Michael Schumacher sped to pole at Indianapolis as Ferrari's clever tactics got the better of McLaren in qualifying for the US Grand Prix
But the German driver is to meet officials because he is unhappy at starting so close to Indianapolis's historic yard of bricks.
McLaren rivals Mika Hakkinen and David Coulthard have warned it could affect the start as the cars are scrabbling for grip away from the lights.
Some reports say he may attempt to move the entire grid for the start of the American Grand Prix because he cannot move his position alone.
Pole position is just a few feet from the yard of bricks but the rest of the grid is much further away.
"It's unfair if a driver has to suffer because he is on pole position," said the German.
"That should not be the case. We will put some rubber down but not enough. We will have to talk about this. A driver should not suffer for being in pole position. I may have some trouble because of it."
The yard of bricks crosses the circuit from one side to the other and are a memory from the site's beginnings as a brick yard - and hence its nickname "The Brickyard".
The double champion used a tow from team-mate Rubens Barrichello on the super-fast pit straight to snatch the front spot from title rival Hakkinen.
Earlier Schumacher almost got caught out by the rain as he grabbed a crucial pole position for the US Grand Prix.
The German waited in his pits while his rivals stampeded onto the track in a bid to beat the predicted rain - and almost got caught out.
"I was confident it was not going to rain that's why I was happy to wait. Then I went out and saw drops on my visor and sped up to get my lap in before it started," he said.
Schumacher grabbed pole from Hakkinen minutes into the session as the rain started to fall and then improved on his time after 35 minutes with the help of Barrichello's tow.
The German starts from the front row for the second race in succession and the seventh time this season.
And he kept his promise after his emotional Monza victory to prove that Ferrari were in shape to battle for victory in each of the last three races.
The German confessed to concerns that the famous banked final bend could be treacherous if it rains.
The Indy 500 has never been raced in the wet - but cars circulated in 1935 and 1940 under yellows when it rained - so a wet race will make Indianapolis history.
"There is the chance of a wet weather race and I hope we don't have rivers running across the track," he said.
"But I am happy I have got a good race set-up and we are pretty well prepared for the race."
Like Hakkinen he confessed to concerns about the first bend.
"I always worry for the first corner but no more or less here than anywhere else," he said.
"Ive just got to put in a good start, turn in first for the first corner and then you are out of trouble. That's what we are aiming to do, well just see if we achieve it.
"It's a slow corner and it's up to us to be disciplined enough to use the space available on the track - and no more."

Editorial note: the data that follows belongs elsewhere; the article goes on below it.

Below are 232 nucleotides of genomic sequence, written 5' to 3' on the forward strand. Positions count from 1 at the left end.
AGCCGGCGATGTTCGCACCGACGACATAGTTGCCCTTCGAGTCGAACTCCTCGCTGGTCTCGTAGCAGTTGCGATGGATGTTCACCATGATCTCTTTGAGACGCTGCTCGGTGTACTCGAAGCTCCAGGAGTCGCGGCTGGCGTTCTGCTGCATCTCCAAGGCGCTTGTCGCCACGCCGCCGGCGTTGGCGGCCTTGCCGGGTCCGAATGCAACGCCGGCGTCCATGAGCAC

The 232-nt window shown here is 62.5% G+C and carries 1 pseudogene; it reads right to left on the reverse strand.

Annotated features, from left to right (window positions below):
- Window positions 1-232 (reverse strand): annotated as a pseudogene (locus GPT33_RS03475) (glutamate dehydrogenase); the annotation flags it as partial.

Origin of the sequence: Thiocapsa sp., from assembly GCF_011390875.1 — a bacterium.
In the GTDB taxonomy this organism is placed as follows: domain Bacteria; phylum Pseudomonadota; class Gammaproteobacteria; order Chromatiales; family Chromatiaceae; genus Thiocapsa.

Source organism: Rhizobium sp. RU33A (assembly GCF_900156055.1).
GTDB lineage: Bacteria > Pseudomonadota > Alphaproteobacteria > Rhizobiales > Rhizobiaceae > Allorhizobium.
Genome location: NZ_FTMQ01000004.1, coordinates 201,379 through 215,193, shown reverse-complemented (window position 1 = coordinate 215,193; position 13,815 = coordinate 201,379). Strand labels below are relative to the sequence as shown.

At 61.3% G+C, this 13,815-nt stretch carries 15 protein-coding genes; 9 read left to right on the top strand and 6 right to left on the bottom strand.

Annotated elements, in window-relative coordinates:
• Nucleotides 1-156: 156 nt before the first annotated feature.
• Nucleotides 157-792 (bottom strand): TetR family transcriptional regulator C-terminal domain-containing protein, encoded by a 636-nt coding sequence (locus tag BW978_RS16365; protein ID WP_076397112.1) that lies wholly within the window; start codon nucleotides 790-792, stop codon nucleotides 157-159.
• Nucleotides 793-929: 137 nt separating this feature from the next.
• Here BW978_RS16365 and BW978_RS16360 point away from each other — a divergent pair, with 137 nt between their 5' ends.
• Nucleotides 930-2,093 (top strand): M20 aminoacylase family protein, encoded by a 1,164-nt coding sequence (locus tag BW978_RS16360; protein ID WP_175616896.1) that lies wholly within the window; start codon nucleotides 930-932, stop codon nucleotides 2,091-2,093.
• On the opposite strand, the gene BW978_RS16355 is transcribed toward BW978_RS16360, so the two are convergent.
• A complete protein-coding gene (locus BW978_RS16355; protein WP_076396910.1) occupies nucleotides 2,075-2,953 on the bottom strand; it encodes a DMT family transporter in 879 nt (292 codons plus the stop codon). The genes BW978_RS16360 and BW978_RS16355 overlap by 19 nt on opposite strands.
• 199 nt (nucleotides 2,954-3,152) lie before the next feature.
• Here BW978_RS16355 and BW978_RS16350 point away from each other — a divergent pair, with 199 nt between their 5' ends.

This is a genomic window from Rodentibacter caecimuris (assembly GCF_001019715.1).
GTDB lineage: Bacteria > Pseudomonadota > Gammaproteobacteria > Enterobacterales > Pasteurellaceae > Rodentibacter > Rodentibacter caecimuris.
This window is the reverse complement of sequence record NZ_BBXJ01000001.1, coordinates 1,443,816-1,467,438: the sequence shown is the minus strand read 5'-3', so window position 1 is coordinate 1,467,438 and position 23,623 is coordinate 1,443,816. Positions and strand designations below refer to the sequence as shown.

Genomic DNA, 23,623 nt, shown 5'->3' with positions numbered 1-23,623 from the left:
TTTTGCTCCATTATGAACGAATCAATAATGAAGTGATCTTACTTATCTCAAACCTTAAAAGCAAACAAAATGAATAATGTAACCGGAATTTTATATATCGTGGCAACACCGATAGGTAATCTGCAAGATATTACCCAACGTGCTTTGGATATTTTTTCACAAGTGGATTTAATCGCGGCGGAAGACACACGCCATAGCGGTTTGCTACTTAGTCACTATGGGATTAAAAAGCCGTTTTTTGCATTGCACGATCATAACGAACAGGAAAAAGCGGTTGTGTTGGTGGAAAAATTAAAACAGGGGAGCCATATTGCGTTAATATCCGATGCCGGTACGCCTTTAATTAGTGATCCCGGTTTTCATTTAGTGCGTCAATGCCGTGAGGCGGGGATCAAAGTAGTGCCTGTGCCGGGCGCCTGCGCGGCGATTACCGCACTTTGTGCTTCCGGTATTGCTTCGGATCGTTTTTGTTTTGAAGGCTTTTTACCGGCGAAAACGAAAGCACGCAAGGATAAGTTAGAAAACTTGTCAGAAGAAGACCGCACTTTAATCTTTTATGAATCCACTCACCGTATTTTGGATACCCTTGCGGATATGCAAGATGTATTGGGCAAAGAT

Hakkinen has 80 points, Schumacher has 78, Coulthard 61 and Barrichello 49 with three races remaining.
No Formula 1 team has started more races without winning one than Arrows, although it came close on several occasions. Twenty years on from the team's demise, Autosport takes on the task of ranking its best drivers
Personable, articulate and devoid of the usual racing driver airs and graces, Nicholas Latifi is the last Formula 1 driver you’d expect to receive death threats, but such was the toxic legacy of his part in last year’s explosive season finale. And now, as ALEX KALINAUCKAS explains, he faces a battle to keep his place on the F1 grid…
Modern grand prix drivers like to think the tyres they work with are unusually difficult and temperamental. But, says MAURICE HAMILTON, their predecessors faced many of the same challenges – and some even stranger…
Gordon Murray's Brabham BT46B 'fan car' was Formula 1 engineering at perhaps its most outlandish. Now fan technology has been successfully utilised on the McMurtry Speirling at the Goodwood Festival of Speed, could it be adopted by grand prix racing once again?
The seven-time Formula 1 world champion has been lumbered with a duff car before the 2022 Mercedes. Back in 2009, McLaren’s alchemists transformed the disastrous MP4-24 into a winning car with Lewis Hamilton at the wheel. And now it’s happening again at his current team, but can the rate of progress be matched this year?
OPINION: Ferrari's numerous strategy blunders, as well as some of his own mistakes, have cost Charles Leclerc dearly in the 2022 Formula 1 title battle in the first half of the season. Though he is locked into a deal with Ferrari, few could blame Leclerc if he ultimately wanted to look elsewhere - just as Lewis Hamilton did with McLaren 10 years prior
After being ditched by McLaren earlier in his F1 career Sergio Perez fought his way back into a seat with a leading team. BEN EDWARDS thinks the same could be happening to another member of the current grid
Winner of 13 grands prix including Monaco and survivor of a life-changing plane crash, David Coulthard could be forgiven for having eased into a quiet retirement – but, as MARK GALLAGHER explains, in fact he’s busier than ever, running an award-winning media company and championing diversity in motor racing. Not bad for someone who, by his own admission, wasn’t quite the fastest driver of his generation…
Formula 1 has ambitious goals for improving its carbon footprint, but could this include banishing its favoured composite material? PAT SYMONDS considers the alternatives to carbonfibre and what use, if any, those materials have in a Formula 1 setting